In mid-May, The Co-operative Group’s elected members were dubbed the ‘Pioneers of Angel Square’ when they voted in favour of wholesale changes to the society’s corporate governance.
The vote paved the way for the creation of a new rule book and looked set to put behind a disastrous 18 months for The Co-op Group in which it has leapt from one crisis to another.
If that vote was historic, then this Saturday’s special general meeting – when the same elected members will return to Angel Square to vote on The Co-op Group’s now detailed governance proposals and rule book – is momentous.
No one knew which way May’s vote would go, and Saturday’s vote is looking just as dicey, despite considerable efforts by the society to drum up support.
The Co-op Group has published a series of videos on its website in which interim CEO Richard Pennycook, chair Ursula Lidbetter and highly respected figures in the wider co-operative movement such as International Co-operative Alliance president Dame Pauline Green, independent legal adviser Ian Snaith and Co-operatives UK director general Ed Mayo all urge members to vote the proposals through.
But there is also a growing campaign for members to reject the proposals because some believe they are not fully consistent with co-op values and principles. A petition by Co-operative Business Consultants on change.org has gathered 455 signatures so far.
Despite The Co-op Group going against the recommendations of Lord Myners in his review of the society’s governance by proposing three member-nominated directors to sit on the group board (Myners recommended none), the petition believes the proposal that the group board should have a majority of independent directors is “directly opposed to the co-operative principle of democratic member control”.
It also wants the proposed changes to be “open to future change by members exercising one member one vote without requiring the agreement of the board and/or council”.
However, in the videos posted on The Co-op Group’s website, Lidbetter details just how much effort has gone into creating a rule book that she is confident will “create a solid foundation to build a co-operative”.
“We’ve had the regional board chairs every week on a telephone conference - feeding in, feeding back, giving ideas, and they’ve been getting feedback from their own regions and areas. So it’s been a really rich seam of really good advice, knowledge, thought and challenge,” Lidbetter says.
“We’ve had a steering group and that’s been working really hard to get this done. We’ve had some excellent legal advice that’s really helped as well to create a rule book that really feels like ours.
“We’ve all worked very hard to make sure this is the very best model we can come up with for our very extraordinary circumstances and the rules create a solid foundation to build a co-operative,” she insists.
Pennycook, meanwhile, uses his video message to spell out the business case for elected members to vote through the proposals.
He points out that the society has been in crisis mode for nearly 18 months, but this would end if the proposals are approved and then rubber-stamped by the Financial Conduct Authority later in the month.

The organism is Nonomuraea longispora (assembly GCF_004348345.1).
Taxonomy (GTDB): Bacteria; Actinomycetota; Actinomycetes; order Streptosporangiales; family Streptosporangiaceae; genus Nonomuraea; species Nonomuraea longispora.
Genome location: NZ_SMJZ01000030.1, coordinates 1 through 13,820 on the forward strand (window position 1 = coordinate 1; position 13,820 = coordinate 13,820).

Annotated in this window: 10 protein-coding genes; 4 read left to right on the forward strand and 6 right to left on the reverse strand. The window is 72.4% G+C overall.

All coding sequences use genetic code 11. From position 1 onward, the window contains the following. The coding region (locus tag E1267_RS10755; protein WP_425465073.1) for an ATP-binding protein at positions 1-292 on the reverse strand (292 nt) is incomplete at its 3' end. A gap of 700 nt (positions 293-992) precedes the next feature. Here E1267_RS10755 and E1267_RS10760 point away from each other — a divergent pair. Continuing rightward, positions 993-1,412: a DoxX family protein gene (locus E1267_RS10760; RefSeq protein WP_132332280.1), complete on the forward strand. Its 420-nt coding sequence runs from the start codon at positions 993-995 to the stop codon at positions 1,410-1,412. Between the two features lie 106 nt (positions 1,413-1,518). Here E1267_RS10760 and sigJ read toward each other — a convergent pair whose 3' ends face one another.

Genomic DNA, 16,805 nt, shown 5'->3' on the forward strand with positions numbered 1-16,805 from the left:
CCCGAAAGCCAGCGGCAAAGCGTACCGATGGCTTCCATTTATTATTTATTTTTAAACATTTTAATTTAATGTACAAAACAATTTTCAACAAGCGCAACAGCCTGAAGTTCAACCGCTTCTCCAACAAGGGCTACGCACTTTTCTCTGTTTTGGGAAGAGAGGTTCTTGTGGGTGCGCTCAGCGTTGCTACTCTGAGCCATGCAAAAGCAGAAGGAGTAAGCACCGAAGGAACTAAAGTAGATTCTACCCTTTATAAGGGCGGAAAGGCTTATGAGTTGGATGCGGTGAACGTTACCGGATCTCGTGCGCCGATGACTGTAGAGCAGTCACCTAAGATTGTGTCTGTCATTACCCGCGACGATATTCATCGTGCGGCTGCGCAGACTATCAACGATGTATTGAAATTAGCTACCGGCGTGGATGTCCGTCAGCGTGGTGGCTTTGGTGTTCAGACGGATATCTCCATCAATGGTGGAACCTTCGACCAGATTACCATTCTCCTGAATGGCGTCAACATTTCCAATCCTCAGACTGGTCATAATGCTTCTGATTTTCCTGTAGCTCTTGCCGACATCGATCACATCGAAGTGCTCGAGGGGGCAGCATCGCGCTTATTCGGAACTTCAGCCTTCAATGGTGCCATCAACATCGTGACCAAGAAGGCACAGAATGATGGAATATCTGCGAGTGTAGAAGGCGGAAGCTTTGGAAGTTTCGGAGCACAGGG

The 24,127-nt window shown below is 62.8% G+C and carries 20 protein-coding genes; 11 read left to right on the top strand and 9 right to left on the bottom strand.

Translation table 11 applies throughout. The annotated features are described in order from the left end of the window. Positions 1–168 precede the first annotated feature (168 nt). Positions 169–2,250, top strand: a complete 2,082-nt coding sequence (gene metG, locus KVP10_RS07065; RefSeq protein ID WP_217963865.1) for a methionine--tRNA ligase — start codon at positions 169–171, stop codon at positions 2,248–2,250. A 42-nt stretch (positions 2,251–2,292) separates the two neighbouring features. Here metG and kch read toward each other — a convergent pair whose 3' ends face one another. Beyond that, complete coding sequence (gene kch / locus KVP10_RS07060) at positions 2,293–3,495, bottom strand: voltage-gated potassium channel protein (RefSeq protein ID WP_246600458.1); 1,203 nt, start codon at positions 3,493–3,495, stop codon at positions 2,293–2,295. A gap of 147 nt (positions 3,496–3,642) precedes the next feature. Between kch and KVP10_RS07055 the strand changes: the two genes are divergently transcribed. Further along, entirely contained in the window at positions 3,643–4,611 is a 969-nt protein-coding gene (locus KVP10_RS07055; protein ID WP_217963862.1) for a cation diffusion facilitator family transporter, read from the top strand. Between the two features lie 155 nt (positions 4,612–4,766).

“It’s a very long time to be going through one crisis after another,” he says. “What we’re really looking forward to is on 1 October signalling the end of the rescue phase and saying that we are now in the phase of the turnaround where we start to rebuild the society.”
Green, Mayo and Snaith’s messages are more measured. Although all three back the proposals, they warn the decision will be a difficult one for the elected members who will cast their vote on Saturday.
“You have a very heavy responsibility. And it’s important that you think very carefully what you have to do. And remember that you’re dealing here with 87,000 people’s jobs,” Snaith, who wrote the handbook of Industrial and Provident Society law, tells members.
Last week, Snaith separately addressed the Co-operative Business Consultants’ petition on his blog. He wrote that this was a time for “clear thinking and a calm rational approach” and “not a time to reject reforms on the basis of a simplistic view of member control with fingers crossed in the hope of avoiding more problems”.
“For everyone who cares about our movement this is a time for responsible solidarity in support of reform,” he added.
Mayo’s video, meanwhile, asks members to be decisive. “Think co-operatively and act co-operatively,” he says. “It’s right to have plenty of concerns about how this moves forward, so, if members vote on it, how is it going to be implemented? How is it going to be lived out?
“People ask whether it is a plc model - a corporate model that has been landed in. Our advice is very clear. The new governance rules are compliant with the international co-operative values and principles that are set out. Those voting on this set of rule changes can do so with confidence that it doesn’t call into question the fundamental, underlying co-operative identity of The Co-op Group.”
And Green adds: “I hope they will vote in favour but I hope they won’t suspend critical judgement over the next three years. We need them to keep a very close eye on what’s good about it and what needs perhaps a little bit of structuring later on.”
With crunch time fast approaching and with a 66% majority needed for the proposals to be passed, The Co-op Group started a new discussion on its recently launched Let’s Talk online forum this week for everyone to have their say. It has already generated 143 comments – both for and against.